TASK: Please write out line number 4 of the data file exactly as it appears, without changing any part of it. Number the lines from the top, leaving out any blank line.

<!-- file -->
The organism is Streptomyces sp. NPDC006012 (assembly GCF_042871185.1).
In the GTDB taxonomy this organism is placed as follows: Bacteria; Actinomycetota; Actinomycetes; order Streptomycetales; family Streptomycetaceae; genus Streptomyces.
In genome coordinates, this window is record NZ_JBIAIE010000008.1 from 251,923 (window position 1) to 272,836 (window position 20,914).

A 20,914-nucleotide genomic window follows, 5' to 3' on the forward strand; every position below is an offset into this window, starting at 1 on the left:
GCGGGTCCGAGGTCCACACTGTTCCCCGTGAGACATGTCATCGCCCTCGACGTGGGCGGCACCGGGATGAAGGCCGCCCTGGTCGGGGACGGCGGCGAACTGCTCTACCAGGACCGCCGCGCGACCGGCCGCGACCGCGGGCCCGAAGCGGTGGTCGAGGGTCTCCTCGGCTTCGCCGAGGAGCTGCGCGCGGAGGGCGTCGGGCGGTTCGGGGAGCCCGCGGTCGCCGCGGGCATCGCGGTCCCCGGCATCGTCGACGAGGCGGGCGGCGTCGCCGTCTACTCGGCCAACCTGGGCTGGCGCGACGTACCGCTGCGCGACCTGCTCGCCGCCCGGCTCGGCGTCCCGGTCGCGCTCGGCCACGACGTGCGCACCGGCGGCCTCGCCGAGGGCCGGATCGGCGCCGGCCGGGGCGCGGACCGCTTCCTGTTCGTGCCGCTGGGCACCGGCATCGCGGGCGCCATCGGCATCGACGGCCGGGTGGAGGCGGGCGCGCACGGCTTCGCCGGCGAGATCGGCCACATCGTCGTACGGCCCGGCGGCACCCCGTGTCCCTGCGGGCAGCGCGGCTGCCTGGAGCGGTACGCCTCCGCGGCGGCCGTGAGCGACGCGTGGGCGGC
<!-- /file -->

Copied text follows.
A 20,914-nucleotide genomic window follows, 5' to 3' on the forward strand; every position below is an offset into this window, starting at 1 on the left: